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Emory junior awarded Beinecke Scholarship to study link between music, identity

An accomplished jazz bassist majoring in music studies and psychology, Emory junior Chris Batterman has won a prestigious Beinecke Scholarship to help fund his PhD in ethnomusicology. Emory Photo/Video

Chris Batterman, an accomplished jazz bassist, has long known the link between music and culture.

In a first-year seminar at Emory College of Arts & Sciences, though, it clicked that studying those connections could play into the question of identity. His success at examining those crossroads won Batterman, now a junior with a double major in music studies and psychology, one of just 18 Beinecke Scholarships given this year.

The prestigious award comes with $34,000 to help defray the cost of graduate school: $4,000 prior to entering and the rest while attending the graduate school of his choice to pursue a PhD in ethnomusicology, or the study of music across different cultures.

“I had never even considered the academic pursuit of music. I thought the whole point was in performance,” says Batterman, a Dean’s Achievement Scholar. “Now when I perform, though, I am more attuned to the audience reception and the cultural dialogue happening with every song.”

The Beinecke award is designed to support graduate education for students of “exceptional promise” who select study in the arts, humanities and social sciences.

Batterman already had the tools to excel in cultural study of music. A performer with the Emory Jazz Ensemble, he also works as a tutor at the Emory Writing Center and seeks interdisciplinary views as an IDEAS Fellow.

Examining how music addresses and shapes identity, especially for marginalized groups, is an outgrowth of Batterman’s curiosity that Laura Emmery, an assistant professor of music theory, observed firsthand.

Batterman was in her upper-level course that taught undergraduates how to work with primary sources and analyze them to create narratives about music.

Batterman, who is Mexican American, submitted research on the impact of that community’s folk songs on the Chicano Civil Rights Movement. The work exceeded expectations, including information he unearthed from the Library of Congress, in its argument that Chicano artists used the music to both reflect their newly constructed identity, as well as to contest dominant narratives of political and social marginalization.

He has since presented his research at three national and international conferences and is preparing it for a peer-reviewed journal.

“I have never seen an undergraduate student engage in critical discourse at such a rigorous level,” says Emmery, who is his honors thesis adviser. “Chris is so remarkable and has already shown so much potential at such an early stage of his career, it’s clear that he will continue down this trajectory and become one of the leading scholars in the field.”

Interdisciplinary approach to studying music

Being able to make those connections, and understand the music on so many levels, tells Department of Music Chair Kevin Karnes that Batterman was already thinking about music as a field of cultural expression.

The department has worked to position itself as the home for that serious discussion, leveraging Emory’s excellent liberal arts and sciences to showcase how music interacts with other disciplines.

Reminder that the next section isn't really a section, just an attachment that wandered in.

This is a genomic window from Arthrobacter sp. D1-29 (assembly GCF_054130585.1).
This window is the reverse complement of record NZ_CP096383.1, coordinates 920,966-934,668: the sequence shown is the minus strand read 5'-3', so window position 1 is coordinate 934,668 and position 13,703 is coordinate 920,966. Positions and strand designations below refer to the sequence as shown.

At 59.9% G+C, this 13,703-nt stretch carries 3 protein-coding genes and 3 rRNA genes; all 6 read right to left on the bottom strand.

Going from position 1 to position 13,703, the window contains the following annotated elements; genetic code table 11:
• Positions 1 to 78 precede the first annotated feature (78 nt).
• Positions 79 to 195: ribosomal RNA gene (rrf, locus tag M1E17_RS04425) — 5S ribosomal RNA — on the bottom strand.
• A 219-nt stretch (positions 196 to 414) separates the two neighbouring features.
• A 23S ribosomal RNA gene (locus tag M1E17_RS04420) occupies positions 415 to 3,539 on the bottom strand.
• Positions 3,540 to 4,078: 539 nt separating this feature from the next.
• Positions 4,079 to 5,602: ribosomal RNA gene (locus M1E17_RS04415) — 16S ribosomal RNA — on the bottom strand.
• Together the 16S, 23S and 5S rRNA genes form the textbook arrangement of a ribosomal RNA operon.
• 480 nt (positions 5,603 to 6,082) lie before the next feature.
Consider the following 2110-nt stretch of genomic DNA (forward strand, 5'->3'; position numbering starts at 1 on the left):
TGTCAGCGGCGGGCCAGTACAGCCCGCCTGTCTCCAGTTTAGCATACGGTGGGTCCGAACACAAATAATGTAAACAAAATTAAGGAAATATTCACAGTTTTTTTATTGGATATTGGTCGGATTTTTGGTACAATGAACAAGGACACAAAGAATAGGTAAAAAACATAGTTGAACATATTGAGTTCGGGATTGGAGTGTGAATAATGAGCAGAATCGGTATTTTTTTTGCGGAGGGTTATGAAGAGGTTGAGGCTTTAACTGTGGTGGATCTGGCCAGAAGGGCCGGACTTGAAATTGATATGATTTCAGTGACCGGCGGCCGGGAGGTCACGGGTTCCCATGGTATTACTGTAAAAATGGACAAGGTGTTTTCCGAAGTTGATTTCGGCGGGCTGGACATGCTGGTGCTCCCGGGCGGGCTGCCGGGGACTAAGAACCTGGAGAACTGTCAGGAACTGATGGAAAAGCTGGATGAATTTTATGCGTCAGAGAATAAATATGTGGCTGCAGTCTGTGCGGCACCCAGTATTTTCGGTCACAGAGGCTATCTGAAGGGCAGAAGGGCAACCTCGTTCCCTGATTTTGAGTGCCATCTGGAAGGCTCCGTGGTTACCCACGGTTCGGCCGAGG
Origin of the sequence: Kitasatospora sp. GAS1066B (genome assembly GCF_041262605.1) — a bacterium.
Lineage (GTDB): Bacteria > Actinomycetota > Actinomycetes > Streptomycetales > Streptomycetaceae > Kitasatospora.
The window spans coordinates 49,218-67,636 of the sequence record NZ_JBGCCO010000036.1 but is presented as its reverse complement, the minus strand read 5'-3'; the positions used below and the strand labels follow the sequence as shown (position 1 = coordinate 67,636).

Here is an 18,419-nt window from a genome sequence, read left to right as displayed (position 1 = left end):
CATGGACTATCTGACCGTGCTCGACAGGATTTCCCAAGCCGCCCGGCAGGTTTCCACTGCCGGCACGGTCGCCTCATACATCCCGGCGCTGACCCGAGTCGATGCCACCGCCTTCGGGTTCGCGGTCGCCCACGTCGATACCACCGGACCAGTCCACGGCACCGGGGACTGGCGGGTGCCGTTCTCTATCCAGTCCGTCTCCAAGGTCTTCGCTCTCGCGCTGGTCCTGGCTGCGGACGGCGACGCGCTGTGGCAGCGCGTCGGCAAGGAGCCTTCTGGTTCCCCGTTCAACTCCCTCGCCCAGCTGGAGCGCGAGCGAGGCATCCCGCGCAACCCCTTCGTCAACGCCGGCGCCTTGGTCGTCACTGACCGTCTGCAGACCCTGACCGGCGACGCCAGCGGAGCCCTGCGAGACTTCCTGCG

That Batterman is the second Beinecke winner in two years — senior Mallory Carnes won last year for her work in ethnomusicology — is a heartening indication that the approach is working, Karnes says.

“It’s thrilling to see students drawn to thinking and exploring music in an interdisciplinary way,” Karnes says. “It’s an exciting time for music scholarship in our department, and Chris represents the kind of incredible talent whose curiosity and engagement let us have these discussions at the highest level of the humanities.”

Batterman’s honors thesis, for instance, requires more than his knowledge of music. After six semesters of Portuguese at Emory, he is fluent enough in his third language to examine letters and notes written by and about Antonio Carlos Gomes as he composed “Il Guarany” and "Lo Schiavo" in post-colonial Brazil.

In doing so, Batterman hopes to better understand how Gomes' work reflects notions of Brazilian identity, especially in terms of race and indigeneity. For instance, Gomes adapted the “Il Guarany” libretto in Italian and used musical devices very Italianate in nature, reflective of his idea that Brazil was more a European than New World country, Batterman says.

Still, the opera is inflected with native rhythms, a musical hint to his plot, in which an indigenous man dies to save a mixed-race couple. The symbolism: Brazil’s origins must perish for the modern, whiter state to excel.

“You have a 19th century Brazilian composer romanticizing indigenous roots while simultaneously saying that Brazil has been eclipsed into a whiter, more modern society,” says Batterman, who will travel to Rio de Janeiro this summer to examine Gomes’ papers. “It’s such a clear use of music to shape race and identity for an entire nation.”

Batterman plans to focus his doctoral work on overlapping trends in Mexican and Brazilian music in the 19th and 20th centuries. He is considering several ethnomusicology programs, including those at Columbia University and UCLA, where affiliated institutes focus on the history and culture of Latin America.

“It’s very appealing to work with people outside of music, to help understand the context in which that music was made,” Batterman says. “I’m not even sure the exact moment that I realized this was a path, only that I knew it was something I love to do. The Beinecke is very affirming that I can do what I love.”

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